My vote would be for Dr. McCoy. Despite living in a high-tech world where diagnoses could be made with the pass of a scanner, he never lost sight of the essential requirement for a good doctor: keeping the humanity of his patients at the forefront. He treated enemies and crew members with the same dignity and respect and competence. He was a hands-on doctor, and compassionate. Unlike later Star Trek doctors who spent more time beside their computers than at the sides of their patients, he was always at the bedside, keeping an eye on his critically ill patients. In many an episode he pulled all-nighters to come up with a cure for the latest alien malady to strike the crew. He never hestitated to stand up to his captain if his orders were contrary to his medical ethics. And, I suspect, he was the inspiration of many a child from my generation to go into medicine. (Although you won't find it admitted on any medical school application essays.)

And what about doctors themselves? Most doctors and doctors-to-be recognize the importance of emotional and financial self-preservation.

Patch Adams, MD had this to say about what he values as a physician:
My God, its friendship. Remember, I make my patients my friends. I can't distinguish between them. I don't want a patient that isn't my friend. I want to be intimate with every person that dares be intimate with me. I'm very confused about my boundaries. I literally want to fall in love with every person I'm with. I want that kind of relationship because I love friendship. It's just such a magnificent creation.

And I am curious about people. It doesn't matter where people come from for me. I just want to be with people and enjoy it. The magic of being a physician is that they will let you into their lives. If they perceive you care, they will let you into their lives in ways you cannot dream. People spend their lifetime with a friend trying to get what I can get on the first encounter with a patient. It's pretty breathtaking.

Okay, I'm not going to be best friends with all of my patients, but he's got a point. It's not about being an ideal doctor, isolated in a vacuum. Doctors can only be doctors if there are patients. So it's the relationship that we want to be ideal. All doctors have patients who love them and others who hate them. It's about the right personality match.

It's not about being a perfect doctor, because no one can be perfect. Personally, I think malpractice lawyers (intentionally or unintentionally) continue to foster the myth of a perfect doctor so that they can continue to blame doctors when they prove to be only human.

Patch Adams again:
Also, malpractice is wrong. Malpractice insurance set up an adversarial relationship with your patients. You get afraid if the patient is your adversary. The doctor says, "God, I made house calls, but then my hunch said don't get an X-ray, so I didn't get an X-ray, and they sued me to the wall". We do not carry malpractice insurance. We will not practice in fear and mistrust. In addition, the whole malpractice thing inadvertently reinforces the doctor-as-God concept. If we can't make mistakes, we must be perfect. It also implies that the doctor is responsible for the cure and the patient is the passive recipient of it.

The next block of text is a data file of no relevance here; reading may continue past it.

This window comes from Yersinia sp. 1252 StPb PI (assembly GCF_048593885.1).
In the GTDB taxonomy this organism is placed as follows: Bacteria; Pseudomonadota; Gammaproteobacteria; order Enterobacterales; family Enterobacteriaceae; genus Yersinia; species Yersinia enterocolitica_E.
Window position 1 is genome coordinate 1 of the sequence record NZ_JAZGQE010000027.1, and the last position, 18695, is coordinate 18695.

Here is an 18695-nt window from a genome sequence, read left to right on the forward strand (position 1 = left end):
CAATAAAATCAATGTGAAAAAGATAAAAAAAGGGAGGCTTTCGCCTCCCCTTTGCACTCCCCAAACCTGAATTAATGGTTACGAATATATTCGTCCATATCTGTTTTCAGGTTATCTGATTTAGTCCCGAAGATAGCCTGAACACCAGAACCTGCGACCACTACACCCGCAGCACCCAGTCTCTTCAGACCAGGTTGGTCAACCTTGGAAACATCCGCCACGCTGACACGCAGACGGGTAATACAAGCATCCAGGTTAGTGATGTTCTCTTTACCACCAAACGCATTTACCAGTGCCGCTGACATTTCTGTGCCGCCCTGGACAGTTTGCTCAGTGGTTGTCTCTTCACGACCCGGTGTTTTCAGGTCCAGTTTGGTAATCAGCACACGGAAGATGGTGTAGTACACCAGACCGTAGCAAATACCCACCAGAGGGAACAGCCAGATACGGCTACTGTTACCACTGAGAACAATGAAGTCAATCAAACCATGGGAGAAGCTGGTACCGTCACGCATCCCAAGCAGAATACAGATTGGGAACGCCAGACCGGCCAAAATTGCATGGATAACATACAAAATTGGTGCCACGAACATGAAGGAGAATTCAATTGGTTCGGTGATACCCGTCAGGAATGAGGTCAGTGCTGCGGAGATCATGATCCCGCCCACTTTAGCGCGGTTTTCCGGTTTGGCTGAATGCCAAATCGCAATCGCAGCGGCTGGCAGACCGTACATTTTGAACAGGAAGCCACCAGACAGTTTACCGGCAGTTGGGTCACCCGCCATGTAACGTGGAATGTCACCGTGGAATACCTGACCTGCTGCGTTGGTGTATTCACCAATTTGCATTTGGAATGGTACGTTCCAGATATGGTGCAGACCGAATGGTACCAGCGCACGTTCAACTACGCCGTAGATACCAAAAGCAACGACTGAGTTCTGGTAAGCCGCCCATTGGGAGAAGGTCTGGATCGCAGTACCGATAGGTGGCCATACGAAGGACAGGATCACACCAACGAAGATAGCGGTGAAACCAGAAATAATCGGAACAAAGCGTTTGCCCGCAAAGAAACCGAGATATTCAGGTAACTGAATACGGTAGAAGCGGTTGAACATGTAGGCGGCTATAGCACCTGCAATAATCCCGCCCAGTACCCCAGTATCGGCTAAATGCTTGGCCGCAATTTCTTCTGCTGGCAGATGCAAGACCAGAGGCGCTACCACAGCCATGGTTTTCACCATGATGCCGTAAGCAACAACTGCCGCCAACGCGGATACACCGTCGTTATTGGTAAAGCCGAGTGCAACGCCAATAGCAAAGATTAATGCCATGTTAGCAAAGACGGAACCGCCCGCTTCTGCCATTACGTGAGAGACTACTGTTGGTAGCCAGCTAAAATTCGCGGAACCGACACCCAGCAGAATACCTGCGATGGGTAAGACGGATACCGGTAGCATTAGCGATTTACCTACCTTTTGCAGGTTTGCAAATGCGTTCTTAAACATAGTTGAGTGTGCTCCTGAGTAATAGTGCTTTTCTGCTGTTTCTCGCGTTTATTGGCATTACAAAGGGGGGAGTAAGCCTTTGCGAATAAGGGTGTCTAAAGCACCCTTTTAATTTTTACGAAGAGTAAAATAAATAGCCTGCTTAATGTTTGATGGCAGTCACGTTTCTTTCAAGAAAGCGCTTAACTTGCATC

Perfect is the enemy of good. As long as we expect perfection, nothing will ever be good enough. As long as people continue to die or have imperfect outcomes or are unhappy because they feel disrespected, there will be malpractice lawsuits. Which result in higher judgements because of injury inflation. Which means higher malpractice insurance costs. Which means doctors have to see more patients to pay for their premiums, and have to order more tests to protect themselves. Which means higher health care costs for everyone. Which means people expect even more for their hard earned money. Like perfection. Which keeps the cycle going.

For me, I think being an ideal doctor is about being trying to be a decent human being, treating trying to treat others as you would like to be treated, and balancing these with accepting that I can't do everything for everybody and that it's okay to say, "No". All while sharing an experience called life together. Let's see if it works.

Friday, November 05, 2004

Making Contacts

I haven't posted in a while but I'm still here, still in business, still slowly growing, still behind on medical billing, still finding it hard to find time for blogging.

I've gotten a number of calls from doctors who read the article about me and my solo practice in American Medical News, some to ask me questions about how I'm doing things (and how I'm doing, financially). A few have called to say that they've already been there, done that, and offered encouragement to hang in there. It makes me wonder how many other doctors are out there already doing what I'm doing, but who haven't been publicized. Quite a few, I think.